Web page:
Of the various methods and approaches to biblical interpretation recommended by the Pontifical Biblical Commission, the Historical-Critical method is deemed indispensable. “Holy Scripture, inasmuch as it is the “word of God in human language,” has been composed by human authors in all its various parts and in all the sources that lie behind them.” [3]

Each of the books of the New Testament was written with the purpose of presenting the story of Jesus to a specific community during a particular time in world history, in response to their circumstances. Therefore, as part of our interpretive method, it is vital that we attempt to understand the focus and intended message of every author.

Barbara Reid, O.P., esteemed Professor of New Testament Studies, Vice President and Academic Dean of Catholic Theological Union in Chicago, and author of numerous acclaimed titles[4] and articles on Luke-Acts, and Paul, offers compelling scholarly evidence in her book, “Choosing the Better Part? Women in the Gospel of Luke,” that the common interpretation of the Martha and Mary story may not be what Luke intended.

Reid notes that in the original Greek, Luke uses both the noun diakonia, and the verb diakonein in verse 40. Both words “in the Christian communities of Luke’s day, designated a wider variety of ministries.”[5] In our translation, found in the NABRE[6], verse 40 reads “Martha, burdened with much serving, came to him and said, “Lord, do you not care that my sister has left me by myself to do the serving? Tell her to help me.” [Luke 10:40; emphasis mine]

St. Luke was a brilliant writer who artfully connected the experience of the early Christian Church, his community, to the teachings of Jesus Christ. Due to his frequent depictions of women interacting with Jesus—far more than any of the other gospel writers—Luke is frequently portrayed as a friend to women, but this theory has been questioned. Stories like Martha and Mary provide valuable insight into feminine presence in the early Christian mission, but are we to infer that by their inclusion Luke’s community supported their involvement in ministerial service?

Since the word diakonia was used throughout the New Testament to mean ministerial service there is no reason to believe that Luke intended it to mean anything else. In other words, Martha was overwhelmed with the amount of ministerial service that needed to be done, and she took it upon herself to do more than she could, perhaps like many of us do today.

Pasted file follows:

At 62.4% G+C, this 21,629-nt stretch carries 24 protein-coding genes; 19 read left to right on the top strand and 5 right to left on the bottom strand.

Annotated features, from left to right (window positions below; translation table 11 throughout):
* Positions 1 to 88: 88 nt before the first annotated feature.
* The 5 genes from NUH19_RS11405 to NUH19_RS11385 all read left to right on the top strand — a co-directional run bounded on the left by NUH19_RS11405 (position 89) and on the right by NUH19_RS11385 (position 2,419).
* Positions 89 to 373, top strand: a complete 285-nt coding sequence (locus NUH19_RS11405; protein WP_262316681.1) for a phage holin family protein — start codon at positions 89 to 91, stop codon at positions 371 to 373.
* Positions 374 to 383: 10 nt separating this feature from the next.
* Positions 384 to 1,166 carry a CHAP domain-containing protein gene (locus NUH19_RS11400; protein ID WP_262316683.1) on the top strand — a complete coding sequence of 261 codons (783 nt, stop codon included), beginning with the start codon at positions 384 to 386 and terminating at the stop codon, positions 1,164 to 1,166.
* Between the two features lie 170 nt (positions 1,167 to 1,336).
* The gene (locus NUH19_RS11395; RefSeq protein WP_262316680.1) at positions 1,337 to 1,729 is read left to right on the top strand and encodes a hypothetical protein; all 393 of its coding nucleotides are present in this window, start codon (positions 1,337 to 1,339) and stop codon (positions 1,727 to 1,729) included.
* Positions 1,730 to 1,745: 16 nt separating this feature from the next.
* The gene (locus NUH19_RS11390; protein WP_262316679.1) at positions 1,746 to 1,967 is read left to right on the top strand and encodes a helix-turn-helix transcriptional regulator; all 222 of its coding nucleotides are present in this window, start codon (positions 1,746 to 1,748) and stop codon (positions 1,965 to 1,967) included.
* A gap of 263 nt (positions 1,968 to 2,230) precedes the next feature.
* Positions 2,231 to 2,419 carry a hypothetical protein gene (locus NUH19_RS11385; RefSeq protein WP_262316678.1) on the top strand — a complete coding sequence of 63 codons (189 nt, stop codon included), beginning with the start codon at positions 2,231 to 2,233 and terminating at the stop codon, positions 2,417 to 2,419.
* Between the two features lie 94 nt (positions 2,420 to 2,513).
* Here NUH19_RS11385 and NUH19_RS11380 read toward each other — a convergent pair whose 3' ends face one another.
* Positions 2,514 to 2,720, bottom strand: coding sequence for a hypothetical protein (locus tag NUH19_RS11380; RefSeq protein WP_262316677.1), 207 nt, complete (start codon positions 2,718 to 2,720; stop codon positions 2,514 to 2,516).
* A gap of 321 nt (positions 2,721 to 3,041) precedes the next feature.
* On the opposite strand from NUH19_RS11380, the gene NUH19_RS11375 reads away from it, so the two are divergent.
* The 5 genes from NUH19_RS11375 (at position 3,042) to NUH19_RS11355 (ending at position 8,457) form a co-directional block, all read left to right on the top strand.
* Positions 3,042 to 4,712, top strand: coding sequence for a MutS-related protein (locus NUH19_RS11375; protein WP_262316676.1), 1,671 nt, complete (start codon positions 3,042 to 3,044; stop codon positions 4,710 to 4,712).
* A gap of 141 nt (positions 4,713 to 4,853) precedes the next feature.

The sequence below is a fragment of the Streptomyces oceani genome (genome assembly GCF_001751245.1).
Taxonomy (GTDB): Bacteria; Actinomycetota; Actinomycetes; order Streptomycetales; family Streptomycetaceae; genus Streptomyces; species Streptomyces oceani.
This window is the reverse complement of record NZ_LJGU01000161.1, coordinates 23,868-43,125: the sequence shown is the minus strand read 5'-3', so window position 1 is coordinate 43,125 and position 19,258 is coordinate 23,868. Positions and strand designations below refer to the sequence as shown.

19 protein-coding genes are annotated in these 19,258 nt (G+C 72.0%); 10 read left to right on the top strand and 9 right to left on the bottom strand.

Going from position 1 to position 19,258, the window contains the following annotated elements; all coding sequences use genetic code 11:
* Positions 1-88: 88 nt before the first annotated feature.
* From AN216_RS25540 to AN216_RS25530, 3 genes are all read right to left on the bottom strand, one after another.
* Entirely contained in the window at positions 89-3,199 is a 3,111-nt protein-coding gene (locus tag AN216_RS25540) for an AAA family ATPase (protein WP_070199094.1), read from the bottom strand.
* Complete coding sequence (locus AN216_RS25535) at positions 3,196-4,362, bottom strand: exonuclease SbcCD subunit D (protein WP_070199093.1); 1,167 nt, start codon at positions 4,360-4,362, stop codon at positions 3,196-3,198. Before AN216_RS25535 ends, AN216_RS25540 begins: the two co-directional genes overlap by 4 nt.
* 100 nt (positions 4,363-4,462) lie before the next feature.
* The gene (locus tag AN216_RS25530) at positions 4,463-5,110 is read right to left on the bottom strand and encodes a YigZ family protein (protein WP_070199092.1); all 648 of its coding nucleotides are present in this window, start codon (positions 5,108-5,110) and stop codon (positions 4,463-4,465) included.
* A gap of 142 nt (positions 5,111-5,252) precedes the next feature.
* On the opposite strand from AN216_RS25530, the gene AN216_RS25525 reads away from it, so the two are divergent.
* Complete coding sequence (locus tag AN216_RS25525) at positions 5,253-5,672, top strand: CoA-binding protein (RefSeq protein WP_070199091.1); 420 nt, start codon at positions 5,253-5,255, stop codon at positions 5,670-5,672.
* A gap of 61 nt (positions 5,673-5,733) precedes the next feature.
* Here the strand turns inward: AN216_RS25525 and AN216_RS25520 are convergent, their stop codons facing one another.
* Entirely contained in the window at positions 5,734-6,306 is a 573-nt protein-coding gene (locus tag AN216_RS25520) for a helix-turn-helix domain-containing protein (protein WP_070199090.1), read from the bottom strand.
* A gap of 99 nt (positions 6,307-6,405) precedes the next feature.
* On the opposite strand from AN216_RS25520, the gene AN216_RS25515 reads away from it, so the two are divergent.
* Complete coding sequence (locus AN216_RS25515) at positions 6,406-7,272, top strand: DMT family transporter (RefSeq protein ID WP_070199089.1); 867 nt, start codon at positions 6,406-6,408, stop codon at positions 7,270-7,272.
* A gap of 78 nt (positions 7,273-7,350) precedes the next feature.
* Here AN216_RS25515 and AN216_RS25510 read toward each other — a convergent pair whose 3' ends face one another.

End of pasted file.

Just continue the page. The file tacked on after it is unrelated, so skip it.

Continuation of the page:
So why then does Jesus praise Mary’s part when she is seated silently at his feet? Is Jesus saying that Martha should stop ministerial service? Is Jesus saying that Martha should sit down and be quiet?

Other New Testament texts[7] make it known that divisions over women’s ministerial service (diakonia) were on the rise, therefore the presence of women in the gospels did not necessarily indicate acceptance of their ministerial participation. As Luke Timothy Johnson writes, “The interpretation of what Luke says on any subject must take into account where in his story he says it.”[8]

For example, is it possible that Luke’s intention in positioning the story of Jesus, Martha and Mary after the empowering stories of the mission of the seventy two disciples, the affirmation of the privileges of discipleship, and the story of the Good Samaritan may have been a subtle way to curb women’s participation in ministerial service (diakonia)? It seems possible that this could be what Luke intended.

Still, when I read and reread and then read Jesus’ words again, I don’t hear them supporting Luke’s intention, if we are to believe it was to diminish Martha’s service.

“Martha, Martha, you are anxious and worried about many things. There is need of only one thing. Mary has chosen the better part and it will not be taken from her.” [Luke 10:41-42]

Jesus is not suggesting to Martha that she should throw in the towel, sit down and be quiet. If this was the case, what could possibly be life-giving about Jesus words?

What Jesus said was an affirmation of Mary’s part, not a negative judgement against Martha’s. Mary had chosen “the better part” and it would not be taken from her. What Mary was doing was “the better part” for her.

That means there were other “parts,” one of which Martha was involved in (diakonia). Martha’s fault, which Jesus pointed out, was that she was “anxious and worried many things” when there was “need of only one thing.”

Barbara Reid asks her readers to consider, “What would it mean for our day to “choose the better part?” Would it be different for each person and each community and each age? If this last question is answered affirmatively, then we might begin to act out of a vision that allows for the rich diversity of gifts in the community to be used in service without regard to gender distinctions. Both men and women called to contemplative listening and women and men called to all forms of ministry would together hear Jesus’ approval of their having “chosen the better part.”[9]